Tried all of those home remedies and still can’t quite get to sleep? Your insomnia could be caused by an underlying medical condition that is trickier to deal with than your average sleepless night.
This is when you need to talk to your GP, who will be able to work out why you’re struggling to get some sleep and what you can do to make things right.
For example, if your insomnia is caused by anxiety or depression, your doctor might recommend some behavioural cognitive therapy, which will help to treat the underlying condition and help you to get back to sleep.
Sleeping pills aren’t usually prescribed by doctors any more, so don’t expect to just be given some tablets and fall asleep right away.
You need to treat the underlying cause of your insomnia, rather than just easing the symptom, and sleeping pills can have side effects of their own that could make matters worse.
If your insomnia is really bad, your doctor might suggest some sleeping pills to help you to catch up on a couple of hours sleep, but they should never be relied upon long term.
Can a pharmacist help me to get to sleep?
As we mentioned before, sleeping pills shouldn’t be used as a long-term remedy for insomnia, but they can be used for short term relief.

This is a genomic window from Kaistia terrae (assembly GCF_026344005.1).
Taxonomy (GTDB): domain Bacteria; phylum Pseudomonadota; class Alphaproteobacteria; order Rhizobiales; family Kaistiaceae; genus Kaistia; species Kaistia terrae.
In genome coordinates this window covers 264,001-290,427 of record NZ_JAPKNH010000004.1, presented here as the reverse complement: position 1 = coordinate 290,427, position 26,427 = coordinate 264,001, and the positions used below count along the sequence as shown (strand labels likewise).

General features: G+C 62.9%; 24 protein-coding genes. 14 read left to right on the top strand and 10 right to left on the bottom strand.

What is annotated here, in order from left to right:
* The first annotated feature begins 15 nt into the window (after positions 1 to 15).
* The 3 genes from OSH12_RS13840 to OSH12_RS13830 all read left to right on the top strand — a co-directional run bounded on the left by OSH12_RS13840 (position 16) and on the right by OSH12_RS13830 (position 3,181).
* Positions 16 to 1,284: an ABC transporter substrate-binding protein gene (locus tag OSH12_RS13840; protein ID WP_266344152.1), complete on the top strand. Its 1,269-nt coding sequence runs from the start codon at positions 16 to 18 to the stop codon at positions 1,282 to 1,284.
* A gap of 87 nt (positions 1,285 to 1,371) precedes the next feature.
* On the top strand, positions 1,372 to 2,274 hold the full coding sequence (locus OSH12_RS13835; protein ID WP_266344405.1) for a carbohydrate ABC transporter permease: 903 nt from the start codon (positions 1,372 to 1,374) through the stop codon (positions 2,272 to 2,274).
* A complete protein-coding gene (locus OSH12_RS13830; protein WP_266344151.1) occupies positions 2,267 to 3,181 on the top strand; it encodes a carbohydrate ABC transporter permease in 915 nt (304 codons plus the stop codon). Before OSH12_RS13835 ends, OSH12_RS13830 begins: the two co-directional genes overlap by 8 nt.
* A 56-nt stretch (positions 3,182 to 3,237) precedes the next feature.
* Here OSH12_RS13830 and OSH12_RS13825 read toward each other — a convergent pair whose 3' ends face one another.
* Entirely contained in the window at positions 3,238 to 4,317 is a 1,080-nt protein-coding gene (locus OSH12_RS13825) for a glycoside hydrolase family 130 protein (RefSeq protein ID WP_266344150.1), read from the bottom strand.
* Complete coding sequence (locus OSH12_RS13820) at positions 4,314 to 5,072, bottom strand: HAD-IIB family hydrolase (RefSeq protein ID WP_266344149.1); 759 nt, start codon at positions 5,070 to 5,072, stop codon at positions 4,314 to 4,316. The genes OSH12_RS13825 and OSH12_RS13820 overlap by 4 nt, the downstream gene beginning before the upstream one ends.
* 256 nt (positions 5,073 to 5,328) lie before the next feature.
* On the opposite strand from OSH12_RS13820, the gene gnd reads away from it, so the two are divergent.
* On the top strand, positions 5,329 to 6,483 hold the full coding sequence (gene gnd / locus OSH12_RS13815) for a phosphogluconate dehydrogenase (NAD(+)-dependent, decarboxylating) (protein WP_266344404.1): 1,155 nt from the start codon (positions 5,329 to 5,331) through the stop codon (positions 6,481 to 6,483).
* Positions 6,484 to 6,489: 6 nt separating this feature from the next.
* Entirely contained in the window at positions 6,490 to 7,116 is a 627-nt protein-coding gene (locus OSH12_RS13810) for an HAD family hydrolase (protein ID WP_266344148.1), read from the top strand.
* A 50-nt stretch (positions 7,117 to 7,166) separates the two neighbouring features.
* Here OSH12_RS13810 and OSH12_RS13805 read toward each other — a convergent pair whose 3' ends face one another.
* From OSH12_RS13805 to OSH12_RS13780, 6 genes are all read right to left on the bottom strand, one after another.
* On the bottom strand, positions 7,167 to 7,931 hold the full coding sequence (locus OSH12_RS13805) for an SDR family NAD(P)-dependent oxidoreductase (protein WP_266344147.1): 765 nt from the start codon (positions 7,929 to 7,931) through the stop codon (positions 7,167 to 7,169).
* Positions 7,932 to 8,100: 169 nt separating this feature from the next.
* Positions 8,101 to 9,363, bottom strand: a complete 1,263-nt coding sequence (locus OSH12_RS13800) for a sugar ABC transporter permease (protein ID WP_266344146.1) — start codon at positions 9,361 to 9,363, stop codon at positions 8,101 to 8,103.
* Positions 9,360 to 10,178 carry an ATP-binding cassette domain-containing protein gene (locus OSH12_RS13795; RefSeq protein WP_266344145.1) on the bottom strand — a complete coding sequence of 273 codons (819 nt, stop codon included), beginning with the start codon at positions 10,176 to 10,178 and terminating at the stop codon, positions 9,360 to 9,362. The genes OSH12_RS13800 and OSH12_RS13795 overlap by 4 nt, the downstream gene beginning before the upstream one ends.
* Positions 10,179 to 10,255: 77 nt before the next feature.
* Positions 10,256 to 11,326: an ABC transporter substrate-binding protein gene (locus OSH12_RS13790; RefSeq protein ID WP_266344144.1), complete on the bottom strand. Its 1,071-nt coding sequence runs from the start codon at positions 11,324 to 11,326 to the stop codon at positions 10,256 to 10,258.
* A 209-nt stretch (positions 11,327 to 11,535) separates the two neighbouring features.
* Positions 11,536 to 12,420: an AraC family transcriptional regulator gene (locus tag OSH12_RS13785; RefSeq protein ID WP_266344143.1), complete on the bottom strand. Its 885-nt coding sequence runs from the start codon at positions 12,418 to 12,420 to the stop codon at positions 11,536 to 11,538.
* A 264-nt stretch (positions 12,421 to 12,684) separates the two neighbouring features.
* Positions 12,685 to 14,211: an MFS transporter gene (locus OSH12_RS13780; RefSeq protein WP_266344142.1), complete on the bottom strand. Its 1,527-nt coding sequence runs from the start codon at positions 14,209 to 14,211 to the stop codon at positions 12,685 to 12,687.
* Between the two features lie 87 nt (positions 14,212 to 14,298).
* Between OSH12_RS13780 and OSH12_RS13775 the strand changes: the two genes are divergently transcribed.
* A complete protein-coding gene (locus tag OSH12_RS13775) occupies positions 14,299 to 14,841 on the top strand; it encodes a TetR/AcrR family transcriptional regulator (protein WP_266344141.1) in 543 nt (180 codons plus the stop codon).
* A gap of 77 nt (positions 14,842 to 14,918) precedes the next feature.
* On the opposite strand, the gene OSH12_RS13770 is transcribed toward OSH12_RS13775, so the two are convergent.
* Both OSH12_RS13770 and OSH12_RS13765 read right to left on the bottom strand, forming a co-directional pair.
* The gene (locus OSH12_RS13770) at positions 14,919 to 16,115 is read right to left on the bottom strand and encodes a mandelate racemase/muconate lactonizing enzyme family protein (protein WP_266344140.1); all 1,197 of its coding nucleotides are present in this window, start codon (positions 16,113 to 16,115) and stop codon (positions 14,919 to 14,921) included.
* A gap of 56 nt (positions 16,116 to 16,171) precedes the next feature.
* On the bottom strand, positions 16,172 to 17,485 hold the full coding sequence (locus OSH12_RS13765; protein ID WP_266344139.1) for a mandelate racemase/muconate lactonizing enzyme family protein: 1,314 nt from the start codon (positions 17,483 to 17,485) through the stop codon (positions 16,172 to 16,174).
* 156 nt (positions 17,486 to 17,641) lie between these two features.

If your doctor recommends some sleeping pills to treat your insomnia for a few days, then they could send you to your local pharmacist where you can find some over the counter sleeping pills.
These can help you to get some sleep for a few days so you can recover from all of those sleepless nights, but again, you should never rely on this as a long-term solution and should discuss it with your doctor before picking any of these remedies up.
Now you know all you need to know to get yourself a good night’s sleep, so go and kiss those sheep goodbye because your counting days are done!
Remember, if you’re really struggling with insomnia and nothing else helps, make an appointment to see your doctor.
They’ll be able to help you to drift off into a peaceful sleep in no time! Goodnight, sleep tight, and don’t let the bed bugs bite!